Writing a Member Function Template

Problem

You have a single member function that needs to take a parameter that can be of any type, and you can't or don't want to be constrained to a particular type or category of types (by using a base class pointer parameter).

Solution

Use a member function template and declare a template parameter for the type of object the function parameter is supposed to have. See Example 8-13 for a short example.

Example 8-13. Using a member function template

class ObjectManager {
public:
 template
 T* gimmeAnObject( );

 template
 void gimmeAnObject(T*& p);
};

template
T* ObjectManager::gimmeAnObject( ) {
 return(new T);
}

template
void ObjectManager::gimmeAnObject(T*& p) {
 p = new T;
}

class X { /* ... */ };
class Y { /* ... */ };

int main( ) {
 ObjectManager om;

 X* p1 = om.gimmeAnObject( ); // You have to specify the template
 Y* p2 = om.gimmeAnObject( ); // parameter

 om.gimmeAnObject(p1); // Not here, though, since the compiler can
 om.gimmeAnObject(p2); // deduce T from the arguments
}

 

Discussion

When talking about function or class templates, the words parameter and argument have some ambiguity. There are two kinds of each: template and function. Template parameters are the parameters in the angle brackets, e.g., T in Example 8-13, and function parameters are parameters in the conventional sense.

Consider the ObjectManager class in Example 8-13. It is a simplistic version of the Factory pattern discussed in Recipe 8.2, so I have defined the member function gimmeAnObject as something that creates new objects that client code would use instead of calling new directly. I can do this by either returning a pointer to a new object or by modifying a pointer passed in by the client code. Let's take a look at each approach.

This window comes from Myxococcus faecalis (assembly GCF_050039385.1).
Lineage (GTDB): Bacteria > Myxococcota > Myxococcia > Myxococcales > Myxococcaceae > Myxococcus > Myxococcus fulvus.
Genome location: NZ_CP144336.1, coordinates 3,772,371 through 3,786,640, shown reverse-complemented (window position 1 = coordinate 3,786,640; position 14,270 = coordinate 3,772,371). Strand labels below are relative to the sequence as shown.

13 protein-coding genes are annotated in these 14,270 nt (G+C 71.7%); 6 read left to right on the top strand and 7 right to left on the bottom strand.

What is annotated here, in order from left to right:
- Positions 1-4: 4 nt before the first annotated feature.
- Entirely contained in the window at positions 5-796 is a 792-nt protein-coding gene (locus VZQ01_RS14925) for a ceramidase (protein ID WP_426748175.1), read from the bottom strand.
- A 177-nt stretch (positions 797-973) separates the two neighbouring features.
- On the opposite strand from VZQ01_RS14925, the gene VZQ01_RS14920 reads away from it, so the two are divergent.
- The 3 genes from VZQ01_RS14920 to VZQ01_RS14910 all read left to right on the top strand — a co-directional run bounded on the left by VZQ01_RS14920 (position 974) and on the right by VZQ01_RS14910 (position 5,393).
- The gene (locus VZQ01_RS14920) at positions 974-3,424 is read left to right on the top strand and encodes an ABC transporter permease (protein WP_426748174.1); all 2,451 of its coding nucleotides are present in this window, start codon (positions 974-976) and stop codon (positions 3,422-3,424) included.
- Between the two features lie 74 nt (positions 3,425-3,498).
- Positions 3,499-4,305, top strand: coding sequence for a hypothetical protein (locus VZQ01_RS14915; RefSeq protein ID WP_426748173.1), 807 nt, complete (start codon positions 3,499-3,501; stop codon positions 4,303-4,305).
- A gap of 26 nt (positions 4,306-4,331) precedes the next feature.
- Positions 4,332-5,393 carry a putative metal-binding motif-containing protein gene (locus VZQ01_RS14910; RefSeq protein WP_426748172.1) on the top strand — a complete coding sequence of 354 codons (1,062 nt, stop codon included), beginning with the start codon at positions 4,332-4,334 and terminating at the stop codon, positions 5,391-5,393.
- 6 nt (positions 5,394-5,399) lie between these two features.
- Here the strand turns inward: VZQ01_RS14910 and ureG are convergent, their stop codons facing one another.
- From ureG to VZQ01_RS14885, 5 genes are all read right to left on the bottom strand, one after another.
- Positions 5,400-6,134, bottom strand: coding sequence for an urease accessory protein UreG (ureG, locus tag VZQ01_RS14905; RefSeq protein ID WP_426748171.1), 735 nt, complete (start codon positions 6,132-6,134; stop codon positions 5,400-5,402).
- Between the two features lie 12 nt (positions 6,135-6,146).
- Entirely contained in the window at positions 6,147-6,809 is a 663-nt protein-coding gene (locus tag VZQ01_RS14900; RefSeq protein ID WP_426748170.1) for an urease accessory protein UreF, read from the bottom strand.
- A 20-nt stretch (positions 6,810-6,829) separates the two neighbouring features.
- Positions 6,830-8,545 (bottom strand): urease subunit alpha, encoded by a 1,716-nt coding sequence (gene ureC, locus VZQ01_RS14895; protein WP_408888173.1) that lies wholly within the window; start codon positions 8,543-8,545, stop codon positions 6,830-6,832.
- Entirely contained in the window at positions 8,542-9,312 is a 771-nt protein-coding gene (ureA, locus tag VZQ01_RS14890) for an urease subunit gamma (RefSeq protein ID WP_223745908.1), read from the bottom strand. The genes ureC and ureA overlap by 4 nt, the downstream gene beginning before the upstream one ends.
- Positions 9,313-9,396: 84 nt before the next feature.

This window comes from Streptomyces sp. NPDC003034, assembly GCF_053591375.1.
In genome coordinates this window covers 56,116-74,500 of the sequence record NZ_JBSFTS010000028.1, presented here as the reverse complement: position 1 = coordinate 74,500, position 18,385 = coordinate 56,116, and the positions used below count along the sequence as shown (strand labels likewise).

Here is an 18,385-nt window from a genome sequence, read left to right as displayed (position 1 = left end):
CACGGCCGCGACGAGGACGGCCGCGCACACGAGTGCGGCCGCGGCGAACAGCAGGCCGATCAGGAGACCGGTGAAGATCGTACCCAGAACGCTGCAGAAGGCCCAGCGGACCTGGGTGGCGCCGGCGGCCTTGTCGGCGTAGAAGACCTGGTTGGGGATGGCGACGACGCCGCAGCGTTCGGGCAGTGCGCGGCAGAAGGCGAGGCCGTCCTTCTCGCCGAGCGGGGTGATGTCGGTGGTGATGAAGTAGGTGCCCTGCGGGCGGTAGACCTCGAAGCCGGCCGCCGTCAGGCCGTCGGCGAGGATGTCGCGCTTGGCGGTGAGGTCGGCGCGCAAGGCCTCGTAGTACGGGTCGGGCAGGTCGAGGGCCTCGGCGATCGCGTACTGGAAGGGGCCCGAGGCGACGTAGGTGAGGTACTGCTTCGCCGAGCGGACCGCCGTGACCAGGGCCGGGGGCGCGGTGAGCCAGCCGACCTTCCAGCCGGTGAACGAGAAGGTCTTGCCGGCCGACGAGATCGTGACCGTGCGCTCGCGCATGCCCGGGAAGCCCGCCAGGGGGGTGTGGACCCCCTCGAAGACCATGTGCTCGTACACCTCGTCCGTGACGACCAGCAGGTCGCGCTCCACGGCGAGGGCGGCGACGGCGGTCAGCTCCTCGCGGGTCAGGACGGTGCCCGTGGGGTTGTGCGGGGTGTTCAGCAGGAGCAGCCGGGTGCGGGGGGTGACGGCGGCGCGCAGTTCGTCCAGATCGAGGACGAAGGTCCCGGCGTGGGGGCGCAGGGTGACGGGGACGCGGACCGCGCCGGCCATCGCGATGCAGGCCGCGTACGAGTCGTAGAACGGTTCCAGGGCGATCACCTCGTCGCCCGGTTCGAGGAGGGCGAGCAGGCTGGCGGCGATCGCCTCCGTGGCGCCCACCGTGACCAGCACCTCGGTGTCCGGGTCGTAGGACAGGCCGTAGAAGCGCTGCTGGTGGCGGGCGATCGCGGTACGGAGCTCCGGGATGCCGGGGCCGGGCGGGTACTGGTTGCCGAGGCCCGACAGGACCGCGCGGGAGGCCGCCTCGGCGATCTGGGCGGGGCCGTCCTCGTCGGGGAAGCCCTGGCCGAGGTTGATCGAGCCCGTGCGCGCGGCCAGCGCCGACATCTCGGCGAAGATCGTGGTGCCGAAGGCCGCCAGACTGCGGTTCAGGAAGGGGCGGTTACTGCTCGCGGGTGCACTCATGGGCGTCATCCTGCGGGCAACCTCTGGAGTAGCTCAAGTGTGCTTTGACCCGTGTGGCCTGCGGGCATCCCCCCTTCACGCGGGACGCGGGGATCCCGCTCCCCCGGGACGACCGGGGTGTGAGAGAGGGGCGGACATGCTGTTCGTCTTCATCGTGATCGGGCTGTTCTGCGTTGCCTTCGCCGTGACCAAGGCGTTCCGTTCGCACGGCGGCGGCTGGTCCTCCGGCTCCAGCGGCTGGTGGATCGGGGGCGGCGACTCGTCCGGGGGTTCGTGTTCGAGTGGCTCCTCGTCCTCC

Declaration of a template member function requires that you provide the template keyword and the template parameters.

template
T* gimmeAnObject( );

template
void gimmeAnObject(T*& p);

Both of these member functions happen to use T as the template parameter, but they don't need to; they each represent the template parameter for that member function only, so the names are unrelated. You have to do the same thing for your template member function definition, i.e., use the template keyword and list all the template parameters. Here's what my definitions look like:

template
T* ObjectManager::gimmeAnObject( ) {
 return(new T);
}

template
void ObjectManager::gimmeAnObject(T*& p) {
 p = new T;
}

There are a couple of ways to call template member functions. First, you can invoke them with explicit use of the template parameter, like this:

X* p1 = om.gimmeAnObject( );

X is just some class name. Or, you can let the compiler deduce the arguments for the template parameters by passing in arguments of the type(s) of the template parameters. For example, you can invoke the second form of gimmeAnObject without passing in anything in angle brackets:

om.gimmeAnObject(p1);

This is because the compiler can deduce T by looking at p1 and recognizing that it's an X*. Template deduction only works for function templates (member or not) and only works when the template parameters are deduced from the function arguments.

Member function templates aren't the most popular feature in C++, but they come in handy from time to time, so it's good to know how to write one. I often see the need crop up when I want a member function to work for types that are not related by inheritance. For example, if I have a member function foo that I want to take a single argument that is always going to be a class that inherits from some base class, I don't need a template: I can just make the parameter type a base class pointer or reference. Then, any objects of subclasses of the parameter class will work just finesuch is the way of C++.

But you may want a function that operates on parameters that don't all inherit from the same base class(es). In this case, you can either write the same member function several timesonce for each typeor make it a template member function. Using templates also permits specialization, which is a way of providing implementations of templates for particular template arguments. But that's beyond the scope of a single recipe, so I won't discuss it further here, but it's a powerful technique, so if template programming appeals to you, I encourage you check it out.

See Also

Recipe 8.11

Building C++ Applications

Code Organization

Numbers

Strings and Text

Dates and Times

Managing Data with Containers

Algorithms

Classes

Exceptions and Safety

Streams and Files

Science and Mathematics

Multithreading

Internationalization

XML

Miscellaneous

Index



C++ Cookbook
Secure Programming Cookbook for C and C++: Recipes for Cryptography, Authentication, Input Validation & More
ISBN: 0596003943
EAN: 2147483647
Year: 2006
Pages: 241

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